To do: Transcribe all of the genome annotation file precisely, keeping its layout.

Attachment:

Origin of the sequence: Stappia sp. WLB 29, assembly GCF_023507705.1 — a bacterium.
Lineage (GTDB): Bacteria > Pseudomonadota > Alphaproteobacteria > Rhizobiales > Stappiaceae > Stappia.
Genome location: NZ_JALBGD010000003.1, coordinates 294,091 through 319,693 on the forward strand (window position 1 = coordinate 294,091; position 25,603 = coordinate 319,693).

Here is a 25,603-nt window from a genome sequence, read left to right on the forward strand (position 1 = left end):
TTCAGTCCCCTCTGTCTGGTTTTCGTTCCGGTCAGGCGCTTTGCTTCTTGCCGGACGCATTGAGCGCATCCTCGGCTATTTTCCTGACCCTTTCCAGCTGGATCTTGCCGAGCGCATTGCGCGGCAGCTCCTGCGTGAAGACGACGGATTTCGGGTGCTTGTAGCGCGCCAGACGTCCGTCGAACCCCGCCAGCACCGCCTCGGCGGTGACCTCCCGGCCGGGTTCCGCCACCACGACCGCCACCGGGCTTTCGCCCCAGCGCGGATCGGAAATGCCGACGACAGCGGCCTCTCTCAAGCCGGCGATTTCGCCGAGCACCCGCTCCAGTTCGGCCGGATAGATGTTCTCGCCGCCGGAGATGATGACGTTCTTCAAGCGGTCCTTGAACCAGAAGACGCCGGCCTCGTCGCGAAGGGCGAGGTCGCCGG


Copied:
Origin of the sequence: Stappia sp. WLB 29, assembly GCF_023507705.1 — a bacterium.
Lineage (GTDB): Bacteria > Pseudomonadota > Alphaproteobacteria > Rhizobiales > Stappiaceae > Stappia.
Genome location: NZ_JALBGD010000003.1, coordinates 294,091 through 319,693 on the forward strand (window position 1 = coordinate 294,091; position 25,603 = coordinate 319,693).

Here is a 25,603-nt window from a genome sequence, read left to right on the forward strand (position 1 = left end):
TTCAGTCCCCTCTGTCTGGTTTTCGTTCCGGTCAGGCGCTTTGCTTCTTGCCGGACGCATTGAGCGCATCCTCGGCTATTTTCCTGACCCTTTCCAGCTGGATCTTGCCGAGCGCATTGCGCGGCAGCTCCTGCGTGAAGACGACGGATTTCGGGTGCTTGTAGCGCGCCAGACGTCCGTCGAACCCCGCCAGCACCGCCTCGGCGGTGACCTCCCGGCCGGGTTCCGCCACCACGACCGCCACCGGGCTTTCGCCCCAGCGCGGATCGGAAATGCCGACGACAGCGGCCTCTCTCAAGCCGGCGATTTCGCCGAGCACCCGCTCCAGTTCGGCCGGATAGATGTTCTCGCCGCCGGAGATGATGACGTTCTTCAAGCGGTCCTTGAACCAGAAGACGCCGGCCTCGTCGCGAAGGGCGAGGTCGCCGG